The most often-sought-after restrictions sought by the health care industry on medical malpractice victims’ claims are “caps” on damages that they may recover for their losses. More often than not, the “caps” on damages imposed by many states’ “reform” laws expressly preclude medical malpractice jurors from being told about the existence of “caps,” or the amount of the “caps,” which is an expression of distrust of unbiased jurors to fairly and competently determine the amount of losses suffered by medical malpractice victims.

The health care industry loves the word “cap” because it conjures “a natural cover or top” in the minds of  people, as the word “cap” is defined in the Merriam-Webster dictionary. The health care industry needs for ordinary people to think that the “cap” on damages in medical malpractice claims is “a natural top.” However, there is nothing natural about causing victims of medical malpractice to receive less than what they should be entitled to solely to financially benefit the health care providers who wrongfully injured them.

“Defensive Medicine”

The health care industry loves to publicly argue that doctors practice “defensive medicine” because they fear being named as medical malpractice defendants if their patients suffer unanticipated events as a result of medical treatment (or the lack of treatment). The connotation of “defensive medicine” is that it is unnecessary.

In a recently published article entitled “Does ‘Defensive’ Medicine Differ From ‘Careful’ Medicine?,” the author asks, “What motivates a physician to order a specific test? Ruling out serious problems and referral to specialists often benefits patients, gives them peace of mind, and can be justified. But to what extent is the doctor’s decision influenced by fear of being sued?” The author notes, “Much of what’s been called “defensive medicine” occurs in emergency departments. Emergency department physicians argue they need to test extensively so they won’t miss serious diagnoses, such as heart attacks, strokes, and blood clots, which can be fatal. After all, these doctors don’t have ongoing relationships with patients and worry that many won’t get the follow-up care they recommend. Emergency department physicians rightly fear that they’ll be sued if a patient’s condition deteriorates after discharge. It’s hard to draw a line between being appropriately cautious and being overly aggressive.”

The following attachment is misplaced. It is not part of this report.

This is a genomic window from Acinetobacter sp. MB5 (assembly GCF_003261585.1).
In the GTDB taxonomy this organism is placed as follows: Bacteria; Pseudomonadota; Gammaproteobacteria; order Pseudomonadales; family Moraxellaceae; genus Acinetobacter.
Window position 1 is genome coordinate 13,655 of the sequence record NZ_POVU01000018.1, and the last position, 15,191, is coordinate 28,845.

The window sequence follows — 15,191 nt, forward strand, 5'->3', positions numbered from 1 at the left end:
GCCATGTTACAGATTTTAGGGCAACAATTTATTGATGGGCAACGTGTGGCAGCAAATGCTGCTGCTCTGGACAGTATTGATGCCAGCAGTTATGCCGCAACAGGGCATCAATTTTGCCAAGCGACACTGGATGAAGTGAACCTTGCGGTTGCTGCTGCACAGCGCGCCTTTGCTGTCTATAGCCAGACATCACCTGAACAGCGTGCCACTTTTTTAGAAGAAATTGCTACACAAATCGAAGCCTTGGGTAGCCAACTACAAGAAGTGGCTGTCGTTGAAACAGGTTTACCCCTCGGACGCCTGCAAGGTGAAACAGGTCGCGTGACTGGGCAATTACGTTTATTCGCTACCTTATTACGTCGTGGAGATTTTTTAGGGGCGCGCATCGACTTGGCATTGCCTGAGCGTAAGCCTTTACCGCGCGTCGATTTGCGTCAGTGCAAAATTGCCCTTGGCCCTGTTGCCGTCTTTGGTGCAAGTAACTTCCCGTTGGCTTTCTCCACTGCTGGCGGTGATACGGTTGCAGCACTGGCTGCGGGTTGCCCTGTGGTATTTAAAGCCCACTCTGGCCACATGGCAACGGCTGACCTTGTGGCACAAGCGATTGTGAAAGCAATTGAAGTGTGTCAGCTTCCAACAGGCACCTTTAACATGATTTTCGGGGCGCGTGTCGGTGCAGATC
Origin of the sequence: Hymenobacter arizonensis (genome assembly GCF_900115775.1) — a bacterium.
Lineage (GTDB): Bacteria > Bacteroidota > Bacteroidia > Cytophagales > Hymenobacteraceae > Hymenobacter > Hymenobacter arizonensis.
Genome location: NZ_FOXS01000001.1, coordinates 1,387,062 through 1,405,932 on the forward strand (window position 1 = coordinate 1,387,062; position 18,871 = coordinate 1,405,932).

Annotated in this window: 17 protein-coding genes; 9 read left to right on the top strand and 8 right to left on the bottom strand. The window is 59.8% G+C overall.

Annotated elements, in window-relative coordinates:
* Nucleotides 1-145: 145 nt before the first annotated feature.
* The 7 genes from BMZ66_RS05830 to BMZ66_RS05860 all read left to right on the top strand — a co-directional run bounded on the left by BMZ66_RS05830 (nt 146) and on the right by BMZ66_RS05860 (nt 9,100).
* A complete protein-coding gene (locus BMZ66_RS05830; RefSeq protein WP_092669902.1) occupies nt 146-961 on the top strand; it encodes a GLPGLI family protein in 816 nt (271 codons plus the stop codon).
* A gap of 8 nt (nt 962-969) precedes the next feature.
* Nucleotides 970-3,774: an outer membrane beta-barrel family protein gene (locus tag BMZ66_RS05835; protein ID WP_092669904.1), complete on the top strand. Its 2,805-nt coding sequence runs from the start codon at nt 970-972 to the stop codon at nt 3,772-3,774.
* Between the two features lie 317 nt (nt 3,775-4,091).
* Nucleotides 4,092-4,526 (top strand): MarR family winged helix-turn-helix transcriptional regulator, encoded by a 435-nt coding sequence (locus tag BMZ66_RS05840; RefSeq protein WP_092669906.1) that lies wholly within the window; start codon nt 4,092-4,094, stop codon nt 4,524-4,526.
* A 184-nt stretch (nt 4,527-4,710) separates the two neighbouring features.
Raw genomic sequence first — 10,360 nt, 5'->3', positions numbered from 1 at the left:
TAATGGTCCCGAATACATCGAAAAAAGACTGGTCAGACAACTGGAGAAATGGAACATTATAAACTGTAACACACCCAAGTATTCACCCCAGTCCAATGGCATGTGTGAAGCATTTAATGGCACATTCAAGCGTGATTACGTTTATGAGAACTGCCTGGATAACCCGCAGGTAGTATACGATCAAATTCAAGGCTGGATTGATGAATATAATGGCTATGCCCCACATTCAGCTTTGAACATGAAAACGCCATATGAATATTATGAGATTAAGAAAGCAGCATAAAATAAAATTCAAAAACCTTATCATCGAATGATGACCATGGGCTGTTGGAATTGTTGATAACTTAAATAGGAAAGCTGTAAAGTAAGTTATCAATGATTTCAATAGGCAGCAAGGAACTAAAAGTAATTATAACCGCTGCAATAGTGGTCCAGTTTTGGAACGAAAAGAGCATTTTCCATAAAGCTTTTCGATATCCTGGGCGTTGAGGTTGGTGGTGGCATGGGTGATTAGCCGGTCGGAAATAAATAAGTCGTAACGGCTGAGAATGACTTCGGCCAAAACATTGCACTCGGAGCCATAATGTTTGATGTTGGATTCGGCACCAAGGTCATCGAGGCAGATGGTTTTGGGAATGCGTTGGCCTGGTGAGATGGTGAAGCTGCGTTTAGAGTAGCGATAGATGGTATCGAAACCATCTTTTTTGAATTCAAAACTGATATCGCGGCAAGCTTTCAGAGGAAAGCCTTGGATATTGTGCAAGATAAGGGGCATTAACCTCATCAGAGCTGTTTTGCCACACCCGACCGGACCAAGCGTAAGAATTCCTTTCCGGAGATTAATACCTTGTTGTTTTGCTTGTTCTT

Our Biggest Threat Comes From A Powerful Industry

One of the most important traits and strengths of us as a democratic country is that we stand for the proposition that the less politically powerful have the same legal protections and rights as the most politically-connected and powerful.

The U.S. Constitution, and state constitutions, grant and protect equal protection of the law and the right of due process to all citizens. Destructive and special-interest laws, such as medical malpractice “reform” laws that place “caps” on the amount of damages that may be received by medical malpractice victims and which may otherwise restrict and impede the rights of medical malpractice victims to seek and obtain fairness and justice in our courts of law by unbiased juries whose decisions are respected and enforced in full, are un-American, even if the health care industry despises the authority and sanctity of our jury system.

That justice is blind (that is, justice is equal to all) is of no small importance to us: the symbol of our country’s cornerstone of justice and fairness for all is “Lady Justice,” who is depicted with a blindfold and holding the equally balanced scales of justice: as William Penn so eloquently stated, “Justice is justly represented blind, because she sees no difference in the parties concerned. She has but one scale and weight, for rich and poor, great and small.”

Words Matter, But The Words In Medical Records Are One-Sided And Self-Serving

Throughout history, the person who writes the records controls the conversation. The same is true for medical records, which are authored solely by medical providers and are not reviewed by patients for accuracy or truthfulness:

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If you or a loved one were injured due to medical negligence in the United States, you should promptly find a medical malpractice lawyer in your U.S. state who may investigate your medical malpractice claim for you and represent you or your loved one in a medical malpractice case, if appropriate.

Visit our website to submit a short, secure form, or call us toll-free in the United States at 800-295-3959, to find medical malpractice attorneys who may assist you.

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This entry was posted on Tuesday, March 31st, 2015 at 5:40 am. Both comments and pings are currently closed.